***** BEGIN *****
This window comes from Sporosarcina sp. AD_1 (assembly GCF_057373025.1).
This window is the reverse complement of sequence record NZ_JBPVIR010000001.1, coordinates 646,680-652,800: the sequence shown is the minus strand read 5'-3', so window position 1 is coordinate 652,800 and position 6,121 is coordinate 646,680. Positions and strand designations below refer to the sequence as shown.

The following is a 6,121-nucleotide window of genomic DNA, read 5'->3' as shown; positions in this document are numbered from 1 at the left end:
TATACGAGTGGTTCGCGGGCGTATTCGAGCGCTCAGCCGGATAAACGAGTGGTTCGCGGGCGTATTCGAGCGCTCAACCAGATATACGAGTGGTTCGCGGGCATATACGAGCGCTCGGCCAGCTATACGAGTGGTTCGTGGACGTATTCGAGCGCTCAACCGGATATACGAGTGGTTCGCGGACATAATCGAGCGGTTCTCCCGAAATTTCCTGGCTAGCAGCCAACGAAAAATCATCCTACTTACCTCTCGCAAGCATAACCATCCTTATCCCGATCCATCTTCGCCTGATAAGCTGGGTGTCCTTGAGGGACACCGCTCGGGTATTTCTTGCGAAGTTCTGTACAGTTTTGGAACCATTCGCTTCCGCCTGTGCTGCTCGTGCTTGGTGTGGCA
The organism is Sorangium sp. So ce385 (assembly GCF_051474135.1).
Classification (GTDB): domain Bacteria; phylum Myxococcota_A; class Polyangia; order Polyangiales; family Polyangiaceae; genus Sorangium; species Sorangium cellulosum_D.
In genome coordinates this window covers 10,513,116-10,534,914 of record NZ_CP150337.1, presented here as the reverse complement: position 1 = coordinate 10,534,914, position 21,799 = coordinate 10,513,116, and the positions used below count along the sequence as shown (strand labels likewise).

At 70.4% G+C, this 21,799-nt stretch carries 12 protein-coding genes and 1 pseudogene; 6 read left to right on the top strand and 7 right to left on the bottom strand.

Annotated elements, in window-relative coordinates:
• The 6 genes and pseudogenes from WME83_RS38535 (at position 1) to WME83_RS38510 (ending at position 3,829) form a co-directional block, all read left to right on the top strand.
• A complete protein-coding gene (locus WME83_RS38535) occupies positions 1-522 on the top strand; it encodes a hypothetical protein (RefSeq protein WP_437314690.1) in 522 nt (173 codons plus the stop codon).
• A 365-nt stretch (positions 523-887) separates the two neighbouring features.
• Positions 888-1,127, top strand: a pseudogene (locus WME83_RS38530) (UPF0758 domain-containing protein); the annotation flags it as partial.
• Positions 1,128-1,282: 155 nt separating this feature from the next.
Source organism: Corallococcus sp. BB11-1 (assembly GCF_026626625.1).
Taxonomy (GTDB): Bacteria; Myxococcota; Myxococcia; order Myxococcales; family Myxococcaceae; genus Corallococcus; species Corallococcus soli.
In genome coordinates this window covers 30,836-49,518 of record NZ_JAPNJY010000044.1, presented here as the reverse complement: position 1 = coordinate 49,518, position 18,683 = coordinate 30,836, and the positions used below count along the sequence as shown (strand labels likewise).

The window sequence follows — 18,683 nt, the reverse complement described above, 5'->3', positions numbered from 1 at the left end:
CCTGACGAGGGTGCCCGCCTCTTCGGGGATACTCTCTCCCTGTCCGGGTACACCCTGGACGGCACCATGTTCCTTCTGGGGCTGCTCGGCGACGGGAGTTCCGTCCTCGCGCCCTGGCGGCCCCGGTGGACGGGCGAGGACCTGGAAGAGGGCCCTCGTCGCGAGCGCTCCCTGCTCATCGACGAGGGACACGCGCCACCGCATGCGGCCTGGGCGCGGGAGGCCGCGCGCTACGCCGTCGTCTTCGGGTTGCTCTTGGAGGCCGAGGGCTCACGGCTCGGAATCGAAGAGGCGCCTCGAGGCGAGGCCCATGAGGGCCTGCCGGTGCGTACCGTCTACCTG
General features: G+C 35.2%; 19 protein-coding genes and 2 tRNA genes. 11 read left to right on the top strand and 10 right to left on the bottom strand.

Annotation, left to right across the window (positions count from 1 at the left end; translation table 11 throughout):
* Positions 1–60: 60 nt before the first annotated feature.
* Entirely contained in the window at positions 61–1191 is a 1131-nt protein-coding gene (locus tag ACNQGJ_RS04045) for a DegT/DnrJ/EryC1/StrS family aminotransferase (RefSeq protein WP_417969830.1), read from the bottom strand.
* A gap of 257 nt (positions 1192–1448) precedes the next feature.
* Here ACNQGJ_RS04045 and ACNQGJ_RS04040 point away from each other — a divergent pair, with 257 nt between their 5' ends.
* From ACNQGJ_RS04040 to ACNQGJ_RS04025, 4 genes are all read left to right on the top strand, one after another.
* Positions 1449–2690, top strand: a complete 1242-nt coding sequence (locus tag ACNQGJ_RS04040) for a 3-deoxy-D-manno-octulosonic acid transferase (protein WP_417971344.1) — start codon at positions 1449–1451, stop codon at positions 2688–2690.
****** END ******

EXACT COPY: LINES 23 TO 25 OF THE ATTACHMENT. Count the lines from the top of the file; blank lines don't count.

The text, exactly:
* Entirely contained in the window at positions 61–1191 is a 1131-nt protein-coding gene (locus tag ACNQGJ_RS04045) for a DegT/DnrJ/EryC1/StrS family aminotransferase (RefSeq protein WP_417969830.1), read from the bottom strand.
* A gap of 257 nt (positions 1192–1448) precedes the next feature.
* Here ACNQGJ_RS04045 and ACNQGJ_RS04040 point away from each other — a divergent pair, with 257 nt between their 5' ends.